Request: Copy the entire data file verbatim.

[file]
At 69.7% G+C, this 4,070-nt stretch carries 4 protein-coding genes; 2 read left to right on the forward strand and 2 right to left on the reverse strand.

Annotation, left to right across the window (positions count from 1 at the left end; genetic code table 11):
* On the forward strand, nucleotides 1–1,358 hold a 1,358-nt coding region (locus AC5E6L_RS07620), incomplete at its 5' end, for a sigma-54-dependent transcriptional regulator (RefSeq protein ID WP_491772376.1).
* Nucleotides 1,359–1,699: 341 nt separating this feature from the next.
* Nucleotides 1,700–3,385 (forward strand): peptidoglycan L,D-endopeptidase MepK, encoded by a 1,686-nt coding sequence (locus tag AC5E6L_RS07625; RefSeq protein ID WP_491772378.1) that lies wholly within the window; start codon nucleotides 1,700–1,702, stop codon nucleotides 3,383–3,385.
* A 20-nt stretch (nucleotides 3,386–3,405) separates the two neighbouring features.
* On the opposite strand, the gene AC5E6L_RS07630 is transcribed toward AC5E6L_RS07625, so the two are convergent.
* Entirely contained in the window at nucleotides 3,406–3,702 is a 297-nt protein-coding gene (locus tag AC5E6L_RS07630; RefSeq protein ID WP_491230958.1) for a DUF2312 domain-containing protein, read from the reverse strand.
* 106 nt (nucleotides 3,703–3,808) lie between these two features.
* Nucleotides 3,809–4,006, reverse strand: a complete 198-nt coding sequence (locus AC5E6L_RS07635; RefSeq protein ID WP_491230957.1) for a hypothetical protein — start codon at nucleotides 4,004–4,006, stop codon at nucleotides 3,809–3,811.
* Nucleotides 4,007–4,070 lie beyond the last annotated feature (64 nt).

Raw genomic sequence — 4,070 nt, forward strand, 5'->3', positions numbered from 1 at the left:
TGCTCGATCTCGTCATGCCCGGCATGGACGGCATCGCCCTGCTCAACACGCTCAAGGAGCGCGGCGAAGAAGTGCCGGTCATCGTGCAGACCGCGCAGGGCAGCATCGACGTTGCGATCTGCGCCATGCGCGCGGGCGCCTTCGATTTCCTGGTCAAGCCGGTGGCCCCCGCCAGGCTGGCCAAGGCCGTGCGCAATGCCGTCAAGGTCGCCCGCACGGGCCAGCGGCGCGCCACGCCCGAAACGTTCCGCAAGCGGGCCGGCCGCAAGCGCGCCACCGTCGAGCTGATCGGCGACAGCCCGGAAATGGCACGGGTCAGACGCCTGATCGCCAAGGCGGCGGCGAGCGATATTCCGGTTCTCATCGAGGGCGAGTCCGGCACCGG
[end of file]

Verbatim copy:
At 69.7% G+C, this 4,070-nt stretch carries 4 protein-coding genes; 2 read left to right on the forward strand and 2 right to left on the reverse strand.

Annotation, left to right across the window (positions count from 1 at the left end; genetic code table 11):
* On the forward strand, nucleotides 1–1,358 hold a 1,358-nt coding region (locus AC5E6L_RS07620), incomplete at its 5' end, for a sigma-54-dependent transcriptional regulator (RefSeq protein ID WP_491772376.1).
* Nucleotides 1,359–1,699: 341 nt separating this feature from the next.
* Nucleotides 1,700–3,385 (forward strand): peptidoglycan L,D-endopeptidase MepK, encoded by a 1,686-nt coding sequence (locus tag AC5E6L_RS07625; RefSeq protein ID WP_491772378.1) that lies wholly within the window; start codon nucleotides 1,700–1,702, stop codon nucleotides 3,383–3,385.
* A 20-nt stretch (nucleotides 3,386–3,405) separates the two neighbouring features.
* On the opposite strand, the gene AC5E6L_RS07630 is transcribed toward AC5E6L_RS07625, so the two are convergent.
* Entirely contained in the window at nucleotides 3,406–3,702 is a 297-nt protein-coding gene (locus tag AC5E6L_RS07630; RefSeq protein ID WP_491230958.1) for a DUF2312 domain-containing protein, read from the reverse strand.
* 106 nt (nucleotides 3,703–3,808) lie between these two features.
* Nucleotides 3,809–4,006, reverse strand: a complete 198-nt coding sequence (locus AC5E6L_RS07635; RefSeq protein ID WP_491230957.1) for a hypothetical protein — start codon at nucleotides 4,004–4,006, stop codon at nucleotides 3,809–3,811.
* Nucleotides 4,007–4,070 lie beyond the last annotated feature (64 nt).

Raw genomic sequence — 4,070 nt, forward strand, 5'->3', positions numbered from 1 at the left:
TGCTCGATCTCGTCATGCCCGGCATGGACGGCATCGCCCTGCTCAACACGCTCAAGGAGCGCGGCGAAGAAGTGCCGGTCATCGTGCAGACCGCGCAGGGCAGCATCGACGTTGCGATCTGCGCCATGCGCGCGGGCGCCTTCGATTTCCTGGTCAAGCCGGTGGCCCCCGCCAGGCTGGCCAAGGCCGTGCGCAATGCCGTCAAGGTCGCCCGCACGGGCCAGCGGCGCGCCACGCCCGAAACGTTCCGCAAGCGGGCCGGCCGCAAGCGCGCCACCGTCGAGCTGATCGGCGACAGCCCGGAAATGGCACGGGTCAGACGCCTGATCGCCAAGGCGGCGGCGAGCGATATTCCGGTTCTCATCGAGGGCGAGTCCGGCACCGG